Are you able to contact your attorney when you need to? How will your telephone calls be handled? Will you get to speak with your attorney personally or will your call be transferred to a paralegal. Is your paralegal competent and pleasant or does a rude attitude mask her lack of interest in your case. Will your calls be accepted or sent to voicemail. If voicemail, when will your call be returned? Is it an all day affair to drive to your attorney's office? How long will you be kept waiting for your appointment? Will you get to meet with the attorney with whom you have an appointment? Is the attorney you are meeting with the one who will handle your case? If so, how many cases like yours has she done? If not, will you get to meet the attorney that will represent you? Will your paralegal be the person that you met when you hired the lawyer? These are the questions you should not only ask yourself, but more importantly, the attorney that you are contemplating hiring. In addition, these are the questions that you should ask yourself after you have hired an attorney or a law firm to represent you.
Just think. You are hiring a lawyer to assist you in your desire to bring your spouse and children to the United States. Perhaps your legal matter pertains to your parents, or even a brother or sister. Better yet, you are trying to retain someone to assist you with your personal desire to remain in the United States. You might even be in deportation (removal) proceedings and face being forever prevented, practically speaking, from returning to the United States, if you lose. The point is, whatever reason you are hiring an immigration lawyer, it is rather serious. And, for serious matters, you should seriously consider the questions posed above.
When Wilner & O'Reilly was in the process of determining where to locate, it became apparent to us that there was a shortage of qualified immigration lawyers in the vibrant city of Cerritos - home to many of Southern California's Filipino population. Though the area around Cerritos and Carson is well-known as home to our Filipino friends, most Pinoy seeking legal assistance for their immigration problems commute to Los Angeles and even the valley. Contact with their "LA lawyers" is difficult while personal service, consultations and dropping off documents is time consuming, plagued by traffic and simply put, a headache. Time should be spent speaking with your lawyer, not sitting in traffic thinking about what you are going to say. In light of the foregoing, and with all due respect to our friends in Carson, West Covina and elsewhere, Cerritos became our natural choice. We thought it best that we are located within the heart of the community we are committed to serving.
When we do cases out of town, we are often required by the court to associate in local counsel. Why? Because at the simplest level, having some one near by is convenient not only to the court, but to clients as well. By way of analogy, when analyzing the answers you might receive to the questions posed above, we suggest that you keep in the following in mind. One should be able to "drop by" their attorney's office if in the neighborhood. To say hello; to see how things are going. Of course, it is best to call first, otherwise you might have to wait for lengthy periods. If you leave a voicemail for your attorney or the paralegal, calls should be returned promptly. If you have an appointment with your attorney or paralegal, you should not be left waiting for an inordinate amount of time. You should have your attorney's cell phone handy in case of emergency. Clients should not fear that their attorneys are too busy to speak with them. If your attorney tells you that "they are too busy working on other cases and they will get to you in turn", be careful.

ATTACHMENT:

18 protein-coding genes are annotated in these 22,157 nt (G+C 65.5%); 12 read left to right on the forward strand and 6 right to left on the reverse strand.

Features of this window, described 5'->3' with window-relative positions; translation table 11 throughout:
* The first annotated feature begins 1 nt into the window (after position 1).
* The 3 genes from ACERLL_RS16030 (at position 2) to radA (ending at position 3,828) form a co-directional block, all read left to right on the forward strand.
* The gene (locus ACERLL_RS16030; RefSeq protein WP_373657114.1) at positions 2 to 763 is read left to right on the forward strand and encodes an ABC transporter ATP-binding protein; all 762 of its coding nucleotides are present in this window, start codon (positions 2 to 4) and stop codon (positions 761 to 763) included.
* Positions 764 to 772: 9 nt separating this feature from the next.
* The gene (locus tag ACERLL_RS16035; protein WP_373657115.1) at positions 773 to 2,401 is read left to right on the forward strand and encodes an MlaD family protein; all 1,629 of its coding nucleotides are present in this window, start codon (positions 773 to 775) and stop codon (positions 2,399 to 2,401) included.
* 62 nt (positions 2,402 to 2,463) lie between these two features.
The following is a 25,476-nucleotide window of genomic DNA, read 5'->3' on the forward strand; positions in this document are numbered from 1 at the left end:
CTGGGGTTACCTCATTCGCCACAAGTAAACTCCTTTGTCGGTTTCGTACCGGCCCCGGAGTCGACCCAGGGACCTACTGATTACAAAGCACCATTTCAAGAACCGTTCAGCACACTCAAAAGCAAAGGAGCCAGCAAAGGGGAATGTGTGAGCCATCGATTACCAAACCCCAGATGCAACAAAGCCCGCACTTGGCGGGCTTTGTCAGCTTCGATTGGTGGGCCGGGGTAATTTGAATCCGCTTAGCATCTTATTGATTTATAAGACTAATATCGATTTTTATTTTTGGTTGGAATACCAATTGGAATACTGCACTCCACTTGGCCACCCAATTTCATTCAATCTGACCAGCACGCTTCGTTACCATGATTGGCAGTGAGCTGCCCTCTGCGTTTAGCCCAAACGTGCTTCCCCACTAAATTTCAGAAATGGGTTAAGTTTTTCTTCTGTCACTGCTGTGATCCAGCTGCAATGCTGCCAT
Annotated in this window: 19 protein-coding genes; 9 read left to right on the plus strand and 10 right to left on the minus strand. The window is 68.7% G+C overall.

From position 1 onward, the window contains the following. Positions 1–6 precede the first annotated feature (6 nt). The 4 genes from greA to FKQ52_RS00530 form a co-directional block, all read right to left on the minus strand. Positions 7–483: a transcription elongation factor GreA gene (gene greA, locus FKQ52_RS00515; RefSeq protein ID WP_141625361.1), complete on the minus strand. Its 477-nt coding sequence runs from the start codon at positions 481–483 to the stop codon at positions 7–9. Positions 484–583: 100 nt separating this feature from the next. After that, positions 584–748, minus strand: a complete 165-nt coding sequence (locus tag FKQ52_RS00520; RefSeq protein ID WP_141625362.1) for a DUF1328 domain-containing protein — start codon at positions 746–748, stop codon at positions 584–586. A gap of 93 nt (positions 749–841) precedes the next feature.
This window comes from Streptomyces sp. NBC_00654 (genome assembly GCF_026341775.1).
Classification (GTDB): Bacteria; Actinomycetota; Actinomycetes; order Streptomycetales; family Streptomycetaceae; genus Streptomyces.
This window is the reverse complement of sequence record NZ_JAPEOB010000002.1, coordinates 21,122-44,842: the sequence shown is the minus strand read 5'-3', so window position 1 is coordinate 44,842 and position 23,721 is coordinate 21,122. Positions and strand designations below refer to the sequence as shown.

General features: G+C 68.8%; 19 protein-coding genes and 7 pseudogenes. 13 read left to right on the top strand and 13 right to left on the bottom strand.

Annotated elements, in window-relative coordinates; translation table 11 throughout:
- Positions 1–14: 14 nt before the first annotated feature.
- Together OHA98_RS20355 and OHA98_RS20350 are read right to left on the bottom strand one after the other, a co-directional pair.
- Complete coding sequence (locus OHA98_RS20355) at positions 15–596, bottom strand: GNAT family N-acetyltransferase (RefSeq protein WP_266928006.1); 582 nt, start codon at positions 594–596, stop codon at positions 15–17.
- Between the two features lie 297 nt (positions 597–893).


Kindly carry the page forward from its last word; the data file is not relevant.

Be advised that even though you are the client, you are the boss. The case is yours, the file is yours, the documents submitted with the case are yours, and the results are yours. Don't let anyone tell you differently. In our opinion, if you made the right choice in the attorney that you hired, you should feel as though you now have an attorney in the family.
Wilner & O'Reilly is conveniently located in the City of Cerritos.
Richard M. Wilner is a principal in the firm and is the Chair of the Litigation Practice Group. He has been practicing immigration law for over 7 years. Mr. Wilner holds a Master of Laws (LL.M.) degree from the University of Pacific McGeorge School of Law/University of Salzburg, Austria. He was appointed by the State Bar of California to serve on its Committee On Federal Courts. He was elected by the United States Army and National Guard to oversee and coordinate the naturalization applications for all of its non-citizen soldiers.
Kelly S. O'Reilly is a principal in the firm and is the Chair of the BCIS and State Department Practice Groups. Prior to becoming a member of the California Bar, Attorney O'Reilly served in the public sector as a District Adjudications Officer for the Immigration and Naturalization Service both in Los Angeles and Orange County. As a former immigration officer, Attorney O'Reilly adjudicated family and employment based applications for adjustment of status as well waiver applications for certain grounds of inadmissibility.